Newspaper Archive of
Bath County News - Outlook
Owingsville, Kentucky
January 26, 2011     Bath County News - Outlook
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January 26, 2011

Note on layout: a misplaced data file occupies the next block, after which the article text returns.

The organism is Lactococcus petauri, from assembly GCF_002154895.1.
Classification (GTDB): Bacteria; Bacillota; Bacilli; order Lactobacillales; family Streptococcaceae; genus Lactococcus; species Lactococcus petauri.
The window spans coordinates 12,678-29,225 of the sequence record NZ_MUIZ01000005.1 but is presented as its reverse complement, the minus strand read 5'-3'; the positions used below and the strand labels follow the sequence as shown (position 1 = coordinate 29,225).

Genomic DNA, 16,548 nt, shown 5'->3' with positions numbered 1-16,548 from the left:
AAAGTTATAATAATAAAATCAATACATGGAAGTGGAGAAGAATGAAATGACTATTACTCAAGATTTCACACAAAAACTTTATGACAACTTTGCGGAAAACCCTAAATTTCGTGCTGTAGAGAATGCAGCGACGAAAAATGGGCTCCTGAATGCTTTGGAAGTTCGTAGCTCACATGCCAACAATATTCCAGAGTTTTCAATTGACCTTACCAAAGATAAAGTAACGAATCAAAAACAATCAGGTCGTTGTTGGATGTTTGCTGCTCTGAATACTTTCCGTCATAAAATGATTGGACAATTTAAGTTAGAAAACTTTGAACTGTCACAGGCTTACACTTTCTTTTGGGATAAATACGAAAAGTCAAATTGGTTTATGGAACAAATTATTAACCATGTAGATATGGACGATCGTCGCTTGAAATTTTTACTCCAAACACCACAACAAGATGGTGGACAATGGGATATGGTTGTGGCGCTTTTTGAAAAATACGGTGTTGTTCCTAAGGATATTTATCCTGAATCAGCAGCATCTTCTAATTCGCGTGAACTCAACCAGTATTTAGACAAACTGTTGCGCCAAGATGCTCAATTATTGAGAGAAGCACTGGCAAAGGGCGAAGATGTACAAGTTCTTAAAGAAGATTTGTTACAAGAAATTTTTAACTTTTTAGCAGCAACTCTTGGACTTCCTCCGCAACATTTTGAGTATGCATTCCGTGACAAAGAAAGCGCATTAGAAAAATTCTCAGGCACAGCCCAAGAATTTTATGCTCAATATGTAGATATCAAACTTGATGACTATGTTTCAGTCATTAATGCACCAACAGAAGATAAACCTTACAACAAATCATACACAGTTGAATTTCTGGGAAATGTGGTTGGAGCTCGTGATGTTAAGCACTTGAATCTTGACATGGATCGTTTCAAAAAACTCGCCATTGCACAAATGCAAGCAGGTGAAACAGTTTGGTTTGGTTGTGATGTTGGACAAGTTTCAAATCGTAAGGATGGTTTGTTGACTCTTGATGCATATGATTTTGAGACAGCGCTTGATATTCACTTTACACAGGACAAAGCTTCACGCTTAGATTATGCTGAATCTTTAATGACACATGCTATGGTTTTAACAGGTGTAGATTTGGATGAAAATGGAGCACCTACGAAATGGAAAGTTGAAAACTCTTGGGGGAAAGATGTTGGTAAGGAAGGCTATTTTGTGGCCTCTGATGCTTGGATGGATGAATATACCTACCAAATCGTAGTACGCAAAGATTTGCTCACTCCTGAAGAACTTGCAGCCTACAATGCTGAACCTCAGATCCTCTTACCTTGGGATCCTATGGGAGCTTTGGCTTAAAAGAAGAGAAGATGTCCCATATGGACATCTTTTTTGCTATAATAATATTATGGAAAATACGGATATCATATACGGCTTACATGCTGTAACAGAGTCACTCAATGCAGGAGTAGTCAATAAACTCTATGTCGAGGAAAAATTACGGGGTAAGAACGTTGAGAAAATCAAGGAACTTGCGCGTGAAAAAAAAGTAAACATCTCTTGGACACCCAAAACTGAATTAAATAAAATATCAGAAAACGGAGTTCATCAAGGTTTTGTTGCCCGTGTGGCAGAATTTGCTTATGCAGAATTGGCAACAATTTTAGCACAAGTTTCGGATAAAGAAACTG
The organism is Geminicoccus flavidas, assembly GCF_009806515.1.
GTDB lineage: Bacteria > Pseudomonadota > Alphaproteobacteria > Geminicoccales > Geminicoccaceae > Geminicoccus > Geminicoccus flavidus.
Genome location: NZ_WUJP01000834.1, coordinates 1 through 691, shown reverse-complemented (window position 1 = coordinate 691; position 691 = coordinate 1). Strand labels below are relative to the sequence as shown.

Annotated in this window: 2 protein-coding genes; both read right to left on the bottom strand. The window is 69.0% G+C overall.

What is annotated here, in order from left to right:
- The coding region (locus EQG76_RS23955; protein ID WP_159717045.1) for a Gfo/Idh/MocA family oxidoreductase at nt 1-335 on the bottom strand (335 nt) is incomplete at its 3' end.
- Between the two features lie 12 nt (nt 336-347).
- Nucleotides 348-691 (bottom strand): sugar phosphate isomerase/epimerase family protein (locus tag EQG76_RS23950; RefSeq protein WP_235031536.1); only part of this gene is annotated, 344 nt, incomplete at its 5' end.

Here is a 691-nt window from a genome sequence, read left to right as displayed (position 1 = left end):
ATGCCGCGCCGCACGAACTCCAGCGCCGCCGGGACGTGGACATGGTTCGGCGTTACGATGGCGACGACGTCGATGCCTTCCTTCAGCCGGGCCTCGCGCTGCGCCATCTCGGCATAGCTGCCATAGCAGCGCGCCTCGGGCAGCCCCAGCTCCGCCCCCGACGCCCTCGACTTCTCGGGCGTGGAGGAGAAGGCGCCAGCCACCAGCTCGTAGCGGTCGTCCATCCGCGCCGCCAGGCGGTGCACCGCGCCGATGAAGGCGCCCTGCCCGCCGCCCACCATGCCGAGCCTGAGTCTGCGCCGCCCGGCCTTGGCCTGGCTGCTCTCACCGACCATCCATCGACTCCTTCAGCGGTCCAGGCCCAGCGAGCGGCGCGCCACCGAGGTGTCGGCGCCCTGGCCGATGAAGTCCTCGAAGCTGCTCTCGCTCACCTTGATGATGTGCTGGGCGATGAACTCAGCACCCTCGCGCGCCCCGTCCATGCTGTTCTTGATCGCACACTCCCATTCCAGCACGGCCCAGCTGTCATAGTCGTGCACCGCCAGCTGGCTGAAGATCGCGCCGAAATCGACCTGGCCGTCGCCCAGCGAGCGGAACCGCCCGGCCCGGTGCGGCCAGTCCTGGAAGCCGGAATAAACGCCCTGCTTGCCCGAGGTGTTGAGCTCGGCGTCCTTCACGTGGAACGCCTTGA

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Your Hometown Newspaper Bath County News-Outlook e OPINION Heaven Is A Lot Like Kentucky 'chores' back then, for worms that came out in I wonder how many DEADFALL TRIGGERS "Mrs. Robert Shanklin was out milking the cows when one of the Indians 'fired a gun. She had milked seven or eight cows and when the shooting commenced, she cleared a high fence in the yard with both buckets of milk without spilling a drop," Benjamin Guthrie, Draper Manuscripts, Volume 11CC page 219. The snow kept me in for the greater part of the weekend, dear reader, though I did manage to watch a great men's high school basketball game between Fleming and Bath County on Friday night. The game went right down to the wire with Fleming prevailing by a very narrow three points. I'm a Fleming native, but I have to say the Bath County boys didn't get too many breaks from the striped shirts Friday night. Both teams exhibit incredible athleticism Heaven Is ALo Uke Kenalelq By 6Mrles N~mox and passionate coaching. But, that's the way it crumbles when you go on the road. It's always been that way, even back in pioneer times. The early Kentucky pioneers, whose family members would later settle our areas, were "on the road" so to speak. The snow kept me largely off the road this weekend, but I did organize some of my historical notes and was amazed once again by the words of Benjamin Guthrie regarding Mrs. Shanklin's incredible leap over the split rail fence without dropping any milk. I milked a cow or two by hand in my early days along Fleming Creek in the small community of Martha Mills. We called such things "chores" back then. They didn't have little apps on an Iphone for AT Dulch's Used Cars 2000 Pontiac Grand Prix GT V-6, Auto, Power Windows/Locks, Cruise, Local Trade 125,000 miles 995 you younger folks. If we had a phone it was mounted to the kitchen wall and was part of a "party line" system of communication. My sister and I had vivid imaginations and we had different ways of entertaining ourselves. We caught lightning bugs at night every summer as very young children. Seems like my sister and I had lighting bug competitions, each armed with an empty pickle jar, or mayonnaise jar, which had holes poked through the lids for proper insect ventilation, whoe~}er caught the most lightning bugs attained measurable status for such a noteworthy feat; with our mother acting as impartial judge and teaching us to count in the process. As my father's youngest son, I was primarily a child of the woods. I caught crawdads, grasshoppers and red worms, and after a rain, the bigger, night-crawler search of mates were easy pickin's right there in the ancient and fertile Fleming Creek bottoms. Great fishing bait. I found arrowheads while tending to the garden and tobacco crop. I had to distract myself with something because the mind-numbing field work would wear down the hardiest of young souls, though I've often prayed for the return of those toils in later life and the privilege of experiencing such tribulations. For the first 12 years of my life I was convinced my name was "Get Wood." We used a wood stove in the winter, so there was always plenty of fun in the woods and not just for cutting firewood, but also cutting locust and cedar posts, which required hooking a log chain around the posts, dragging them along a trail to unhook later and then hand-load them on the wagon. And when ,I said "the wagon" I de mean, "the one and only" wagon. gazillions of times I "hooked up the wagon" or "unhooked the wagon", or had to "load and unload the wagon" or "get down off the wagon" or 'get up on the wagon" or grab a chock block pretty quick to "stop the wagon" One of my personal favorites will always be, "push the wagon." I knew every board and every bolt and every nail on that wagon. And now the wagon, the farm, my father; well, in one form or another, in one regard or another, they are all gone. If memory serves me correctly, I was pretty good "at getting gates too and have "fetched" a fair share of buckets of water from the well. There's a trick to moving the rope a certain way .to flip the bucket at the right angle to dip and completely submerge in the well water. My late father would take broken tobacco sticks, a hacksaw, his skinning knife arid an old file and after securing the broken stick in a vise, mounted on one end of the stripping room of the barn, he would cut, shave and file them into two-piece deadfall triggers. They were primitive and ingenious tools used to suspend a large stone with one end and a piece of bait on another end of the figure-four design. A raccoon or mink would crawl under the stone, grab the bait, which would trip the trigger and cause the stone to fall. Mr. Raccoon or Mr. Mink would be waiting on us in the morning. The same deadfall trigger designs were used by Native American and pioneer forefathers. As winter lingers on I can't help but think back to the winter's of my youth and how some of the experiences paralleled those of children hundreds, perhaps thousands ot years ago. I can't think back without knowing how incredibly lucky I was. O /INGSVILLE 2009 Chev Impala Auto, V-6, Air CD, PW PL, 2 in stock 30,000 miles 514,995 2009 Chev Malibu Auto, 4 cylinder, PW, PL, Cruise, CD 38,000 miles Was 516,995 NOW 513,950 2009 Cadillac CTS leather, V-6, loaded, local trade, 40,000 miles $24,995 2009 Pontiac Vibe Auto, CD, PW, PL, Great Gas Mileage 35,000 miles Was 513,995 Now $12,875 2007FordExplorer 4X4 XLT 3rd Row Seating, Local Trade 58,000 miles $17,995 2006 Pontiac Torrent Auto, V-6, ALM wheels, CD, PW, PL, Cruise 67,100 miles $13,995 2008FordMustang Auto, V6, Loaded 48,000 Miles Custom Wheels 514,995 2005 Ford Crown Victoria V-8, Leather, PW, PL, Cruise 77,000 miles $7,995 2009 Ford Focus SE, Auto, 4 cylinder, Great gas mileage, PL, PW, cruise 32,000 miles 2 In Stock $12,995 2004 Olds Alero Auto, 4-cylinder, PW, PL, remote keyless 70,000 miles 56,995 2008 GMc Sierra Auto, V-6, Low Miles, Local Trade 21,000 Miles Was $18,995 Now $16,995 2008 Chevy HHR Auto, 4 cylinder, PW, PL, Cruise 45,000 miles $10,995 2008 GT Auto Chrome Wheels Loaded. 41,000 miles Was $13,995 NOW $11,225 2006 Ford F-150 Super Cab, 4X4, XLT, Auto, V8, Loaded 51,000 Miles $18,995 2001 Jeep Cherokee 4X4, Auto, V-6, ALM wheels, PL, PW Local Trade $5,495 2002 Chevy Silverado Ext Cab, LS Pkg, Loaded 92,000 miles Was $12,995 Now $10,870 i...... All prices are Plus Tax & License 2006 Buick Lacrosse, V-6, Leather, New Tires, ALM wheels, 87,000 Miles Was $10,995 Now $9,850 ON THE LOT FINANCING NOW AVAILABLE AT OUR OWINGSVILLE LOCATION 606-674-6280 Greg Haney, Sales Manager ALL PRICES ARE MARKED ON THE "%,%ZlNDSHIELD, SO FEEL FREE TO SHOP AFTER HOURS! FIND US ON FACEBOOK @ DUTCH'S USED CARS I i TBath County j'~ ~! / I ews-uuIIOOK Bath County News-0utlook is published every Wednesday by M.C. Investments d/b/a/Bath County News-0utlook, 71 Miller Drive, 0wingsville, KY 40360 Periodicals Postage Rates are paid at 0wingsville, KY 40360 POSTMASTER: Send address changes to Bath County News-0utlook, P0 Box 272, Carlisle, KY 40311 Members of the Kentucky Press Association The International Society of Weekly Newspaper Editors 009 SUBSCRIPTION RATES: $25.00 for year in Bath County, $30.00 elsewhere in Kentucky and $35.00 out of state. Subscriptions include sales tax where applicable. All subscriptions payable in advance. I 2006 Chrysler 300 Leather, V-6, Loaded 51,000 Miles 513,995 2006 Toyota Rav-4 $13,995 2005 Ford Escord- $5,995 2003 Chevy Impala- $5,995 2007 Ford Edge SEL- $23,995 2000 Pontiac Montana- $4,995 2002 Buick Park Avenue- $8,995 1994 Ford Mustang- Was $5,995 Now $4,870 2007 Chevy Silverado 4X4 Z-71, Crew Cab, Loaded, Towing 47,000 Miles $25,995 ~ AullmtfQmd Slmrk:o i | I~lmrls" i ~ I~,olNdr ~ ~it us on the w~b at www~. 6M,-~441280 NI Pd(]~ Plus Tax and Ucens WE ENCOURAGE LETTERS TO TIlE EDITOR Bath County News Outlook welcomes letters to the editor Letters must be signed and include a daytime phone number for confirmation Unconfirmed letters and unsigned letters will not be published Phone numbers are not published We reserve the right to deny publication of letters and to edit letters for content The deadline for letters to the editor is 5 p.m.'Friday. Send letters to: Editor, Bath County News-Outlook P.O. Box 272 Carlisle, KY 40311 Letters may also be e,mailed to: editor@thecarlislemercury.com However, if e-mail is used, the sender should call 859-289-6425 to confirm that the letter was received HOW TO REACH US Mailing addren: P.O. Box 272, Carlisle, KY 40311 Phone: 859-289-6425 Fax: 859-289-4000 Email for news:aditor@theearfislemereury.com Email for advertising: advertising@thecarlislemercury.com I DEADLINES: Editorial copy deadline is 5 p.m. Friday. Advertising copy witl proof dcadl~ 5 p.n~ Friday, advertising copy without proof, 10 a.m Friday Classified advertising deadline 10 a.m. Tuesday. PHOTOS/ELECTRONIC ADVERTISING: Color, black and white and digita photos are all accepted. Digital photos should be submitted in the jpg format ant can be emailed. Old photos will be accepted at any time. Please do not submi newspaper clippings or photocopies. Photos may be-picked up after they published in the newspaper. Electronic Advertising must be submitted in pd format and can be emailed to the above address. LEGAL ADVERTISING: Font-Arial, Size-7/8. Deadline 5 p.m. Friday. All submitted copy must be signed and include a daytime phone numbs. Ba~ Coonty News-Outlook reserves the fight to reject any submission to this newspaper. While it/~ the poficy of Otis papes to lnint as much local material as possible, it is necessary to retain this right. W rese~e the right to edit any submitted editorial material. Thepublication reserves the right to use the wor~ Advertising at any time manage~eut feels it is appropriate. Advertisers assume responsibility for advertising content and shall hold without claim Bath Count News-Outlook for advextising published. The publisher is not liable for verbal or telephone materials (ak~ with the intent of publishing Any legal fees, collection costs or related charges will b the respons~ility o the advea~r.